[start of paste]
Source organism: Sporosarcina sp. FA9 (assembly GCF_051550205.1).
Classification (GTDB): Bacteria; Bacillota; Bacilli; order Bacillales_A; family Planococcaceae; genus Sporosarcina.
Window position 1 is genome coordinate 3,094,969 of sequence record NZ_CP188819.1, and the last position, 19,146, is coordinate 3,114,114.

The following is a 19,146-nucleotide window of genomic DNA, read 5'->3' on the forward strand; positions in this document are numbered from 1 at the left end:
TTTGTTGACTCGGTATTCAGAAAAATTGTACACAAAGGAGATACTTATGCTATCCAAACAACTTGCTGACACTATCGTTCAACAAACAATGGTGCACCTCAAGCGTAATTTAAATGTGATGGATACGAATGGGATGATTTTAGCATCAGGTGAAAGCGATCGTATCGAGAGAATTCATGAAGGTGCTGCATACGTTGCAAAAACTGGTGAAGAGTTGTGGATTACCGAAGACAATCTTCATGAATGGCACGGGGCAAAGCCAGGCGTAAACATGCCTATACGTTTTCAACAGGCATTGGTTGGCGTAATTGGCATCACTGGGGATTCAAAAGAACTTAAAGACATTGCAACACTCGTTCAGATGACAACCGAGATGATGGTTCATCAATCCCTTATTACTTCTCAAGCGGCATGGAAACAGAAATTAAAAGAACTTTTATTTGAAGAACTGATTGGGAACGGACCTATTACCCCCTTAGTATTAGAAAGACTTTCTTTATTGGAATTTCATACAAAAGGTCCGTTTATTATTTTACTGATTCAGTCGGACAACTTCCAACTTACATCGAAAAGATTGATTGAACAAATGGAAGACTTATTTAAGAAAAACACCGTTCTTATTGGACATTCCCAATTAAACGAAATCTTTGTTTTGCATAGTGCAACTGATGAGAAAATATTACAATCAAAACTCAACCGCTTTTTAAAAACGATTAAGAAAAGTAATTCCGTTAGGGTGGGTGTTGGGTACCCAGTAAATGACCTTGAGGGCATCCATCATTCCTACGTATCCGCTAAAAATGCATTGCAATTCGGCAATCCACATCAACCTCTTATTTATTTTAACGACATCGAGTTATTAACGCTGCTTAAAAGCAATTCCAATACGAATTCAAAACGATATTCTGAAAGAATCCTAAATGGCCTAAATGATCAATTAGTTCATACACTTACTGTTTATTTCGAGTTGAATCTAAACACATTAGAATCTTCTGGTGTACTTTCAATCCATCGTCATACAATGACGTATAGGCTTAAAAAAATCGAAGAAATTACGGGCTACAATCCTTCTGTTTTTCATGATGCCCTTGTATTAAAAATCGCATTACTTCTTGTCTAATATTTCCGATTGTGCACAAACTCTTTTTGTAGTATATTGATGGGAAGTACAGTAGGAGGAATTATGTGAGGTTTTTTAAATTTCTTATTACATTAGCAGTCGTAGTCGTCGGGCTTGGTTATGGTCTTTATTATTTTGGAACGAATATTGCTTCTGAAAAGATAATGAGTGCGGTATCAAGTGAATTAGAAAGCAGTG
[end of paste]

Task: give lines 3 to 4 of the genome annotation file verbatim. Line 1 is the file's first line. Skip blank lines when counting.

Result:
Window position 1 is genome coordinate 3,094,969 of sequence record NZ_CP188819.1, and the last position, 19,146, is coordinate 3,114,114.

The following is a 19,146-nucleotide window of genomic DNA, read 5'->3' on the forward strand; positions in this document are numbered from 1 at the left end: